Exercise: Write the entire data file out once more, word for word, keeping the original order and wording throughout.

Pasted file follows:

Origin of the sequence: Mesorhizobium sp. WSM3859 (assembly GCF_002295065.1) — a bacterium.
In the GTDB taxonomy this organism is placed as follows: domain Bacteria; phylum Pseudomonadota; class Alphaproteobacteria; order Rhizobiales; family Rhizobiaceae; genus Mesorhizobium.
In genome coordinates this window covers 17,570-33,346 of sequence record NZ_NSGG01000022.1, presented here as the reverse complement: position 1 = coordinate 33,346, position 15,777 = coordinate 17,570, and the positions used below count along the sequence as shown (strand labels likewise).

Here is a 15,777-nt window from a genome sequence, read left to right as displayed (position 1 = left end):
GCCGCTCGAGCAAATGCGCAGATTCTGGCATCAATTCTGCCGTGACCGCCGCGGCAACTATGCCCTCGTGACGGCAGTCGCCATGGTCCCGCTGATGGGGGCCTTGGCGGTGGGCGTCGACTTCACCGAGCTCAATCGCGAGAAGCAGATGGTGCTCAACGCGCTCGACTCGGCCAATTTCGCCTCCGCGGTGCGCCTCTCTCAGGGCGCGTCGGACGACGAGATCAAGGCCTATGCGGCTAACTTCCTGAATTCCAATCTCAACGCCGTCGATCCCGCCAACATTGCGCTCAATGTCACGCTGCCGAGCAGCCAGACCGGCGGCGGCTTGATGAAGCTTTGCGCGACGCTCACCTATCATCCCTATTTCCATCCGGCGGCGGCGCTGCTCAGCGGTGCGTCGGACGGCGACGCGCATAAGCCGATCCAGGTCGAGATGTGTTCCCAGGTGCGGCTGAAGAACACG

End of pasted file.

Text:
Origin of the sequence: Mesorhizobium sp. WSM3859 (assembly GCF_002295065.1) — a bacterium.
In the GTDB taxonomy this organism is placed as follows: domain Bacteria; phylum Pseudomonadota; class Alphaproteobacteria; order Rhizobiales; family Rhizobiaceae; genus Mesorhizobium.
In genome coordinates this window covers 17,570-33,346 of sequence record NZ_NSGG01000022.1, presented here as the reverse complement: position 1 = coordinate 33,346, position 15,777 = coordinate 17,570, and the positions used below count along the sequence as shown (strand labels likewise).

Here is a 15,777-nt window from a genome sequence, read left to right as displayed (position 1 = left end):
GCCGCTCGAGCAAATGCGCAGATTCTGGCATCAATTCTGCCGTGACCGCCGCGGCAACTATGCCCTCGTGACGGCAGTCGCCATGGTCCCGCTGATGGGGGCCTTGGCGGTGGGCGTCGACTTCACCGAGCTCAATCGCGAGAAGCAGATGGTGCTCAACGCGCTCGACTCGGCCAATTTCGCCTCCGCGGTGCGCCTCTCTCAGGGCGCGTCGGACGACGAGATCAAGGCCTATGCGGCTAACTTCCTGAATTCCAATCTCAACGCCGTCGATCCCGCCAACATTGCGCTCAATGTCACGCTGCCGAGCAGCCAGACCGGCGGCGGCTTGATGAAGCTTTGCGCGACGCTCACCTATCATCCCTATTTCCATCCGGCGGCGGCGCTGCTCAGCGGTGCGTCGGACGGCGACGCGCATAAGCCGATCCAGGTCGAGATGTGTTCCCAGGTGCGGCTGAAGAACACG